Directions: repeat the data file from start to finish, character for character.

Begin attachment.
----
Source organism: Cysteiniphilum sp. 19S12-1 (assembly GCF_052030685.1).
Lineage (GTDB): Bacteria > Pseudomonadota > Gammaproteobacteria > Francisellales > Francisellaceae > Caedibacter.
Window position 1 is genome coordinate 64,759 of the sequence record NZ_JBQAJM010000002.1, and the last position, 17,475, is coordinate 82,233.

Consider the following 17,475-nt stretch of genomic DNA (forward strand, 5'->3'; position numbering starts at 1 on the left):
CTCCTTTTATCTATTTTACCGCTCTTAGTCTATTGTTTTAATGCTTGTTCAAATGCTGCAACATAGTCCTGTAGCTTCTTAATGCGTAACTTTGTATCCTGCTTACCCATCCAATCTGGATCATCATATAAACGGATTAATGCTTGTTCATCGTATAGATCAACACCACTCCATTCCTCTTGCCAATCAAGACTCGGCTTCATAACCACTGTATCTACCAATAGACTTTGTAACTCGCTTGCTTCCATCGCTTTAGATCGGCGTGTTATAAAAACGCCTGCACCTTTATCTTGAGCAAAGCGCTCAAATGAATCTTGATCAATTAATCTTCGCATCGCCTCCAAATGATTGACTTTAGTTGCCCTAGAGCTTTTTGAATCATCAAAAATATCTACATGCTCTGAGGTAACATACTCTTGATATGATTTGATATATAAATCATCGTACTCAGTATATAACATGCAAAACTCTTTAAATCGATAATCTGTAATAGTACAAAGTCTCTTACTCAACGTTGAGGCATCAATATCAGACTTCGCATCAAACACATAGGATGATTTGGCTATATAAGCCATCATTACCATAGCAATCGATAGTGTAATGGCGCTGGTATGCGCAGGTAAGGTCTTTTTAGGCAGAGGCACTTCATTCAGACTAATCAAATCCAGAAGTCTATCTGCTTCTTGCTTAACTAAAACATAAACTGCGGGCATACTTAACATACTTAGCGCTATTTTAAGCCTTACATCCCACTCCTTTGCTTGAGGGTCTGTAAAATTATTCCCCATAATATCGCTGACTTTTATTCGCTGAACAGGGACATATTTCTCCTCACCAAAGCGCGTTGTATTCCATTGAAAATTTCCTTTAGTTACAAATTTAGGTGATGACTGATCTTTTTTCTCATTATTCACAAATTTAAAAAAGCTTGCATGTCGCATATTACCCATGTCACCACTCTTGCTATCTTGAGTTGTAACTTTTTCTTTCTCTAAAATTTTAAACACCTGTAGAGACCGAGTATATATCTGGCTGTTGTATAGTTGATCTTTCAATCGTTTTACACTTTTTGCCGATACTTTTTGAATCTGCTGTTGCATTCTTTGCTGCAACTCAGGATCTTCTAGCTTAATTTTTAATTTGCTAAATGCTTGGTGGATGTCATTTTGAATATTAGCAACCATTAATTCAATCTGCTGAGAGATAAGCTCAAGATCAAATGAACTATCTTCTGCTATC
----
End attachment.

Source organism: Cysteiniphilum sp. 19S12-1 (assembly GCF_052030685.1).
Lineage (GTDB): Bacteria > Pseudomonadota > Gammaproteobacteria > Francisellales > Francisellaceae > Caedibacter.
Window position 1 is genome coordinate 64,759 of the sequence record NZ_JBQAJM010000002.1, and the last position, 17,475, is coordinate 82,233.

Consider the following 17,475-nt stretch of genomic DNA (forward strand, 5'->3'; position numbering starts at 1 on the left):
CTCCTTTTATCTATTTTACCGCTCTTAGTCTATTGTTTTAATGCTTGTTCAAATGCTGCAACATAGTCCTGTAGCTTCTTAATGCGTAACTTTGTATCCTGCTTACCCATCCAATCTGGATCATCATATAAACGGATTAATGCTTGTTCATCGTATAGATCAACACCACTCCATTCCTCTTGCCAATCAAGACTCGGCTTCATAACCACTGTATCTACCAATAGACTTTGTAACTCGCTTGCTTCCATCGCTTTAGATCGGCGTGTTATAAAAACGCCTGCACCTTTATCTTGAGCAAAGCGCTCAAATGAATCTTGATCAATTAATCTTCGCATCGCCTCCAAATGATTGACTTTAGTTGCCCTAGAGCTTTTTGAATCATCAAAAATATCTACATGCTCTGAGGTAACATACTCTTGATATGATTTGATATATAAATCATCGTACTCAGTATATAACATGCAAAACTCTTTAAATCGATAATCTGTAATAGTACAAAGTCTCTTACTCAACGTTGAGGCATCAATATCAGACTTCGCATCAAACACATAGGATGATTTGGCTATATAAGCCATCATTACCATAGCAATCGATAGTGTAATGGCGCTGGTATGCGCAGGTAAGGTCTTTTTAGGCAGAGGCACTTCATTCAGACTAATCAAATCCAGAAGTCTATCTGCTTCTTGCTTAACTAAAACATAAACTGCGGGCATACTTAACATACTTAGCGCTATTTTAAGCCTTACATCCCACTCCTTTGCTTGAGGGTCTGTAAAATTATTCCCCATAATATCGCTGACTTTTATTCGCTGAACAGGGACATATTTCTCCTCACCAAAGCGCGTTGTATTCCATTGAAAATTTCCTTTAGTTACAAATTTAGGTGATGACTGATCTTTTTTCTCATTATTCACAAATTTAAAAAAGCTTGCATGTCGCATATTACCCATGTCACCACTCTTGCTATCTTGAGTTGTAACTTTTTCTTTCTCTAAAATTTTAAACACCTGTAGAGACCGAGTATATATCTGGCTGTTGTATAGTTGATCTTTCAATCGTTTTACACTTTTTGCCGATACTTTTTGAATCTGCTGTTGCATTCTTTGCTGCAACTCAGGATCTTCTAGCTTAATTTTTAATTTGCTAAATGCTTGGTGGATGTCATTTTGAATATTAGCAACCATTAATTCAATCTGCTGAGAGATAAGCTCAAGATCAAATGAACTATCTTCTGCTATC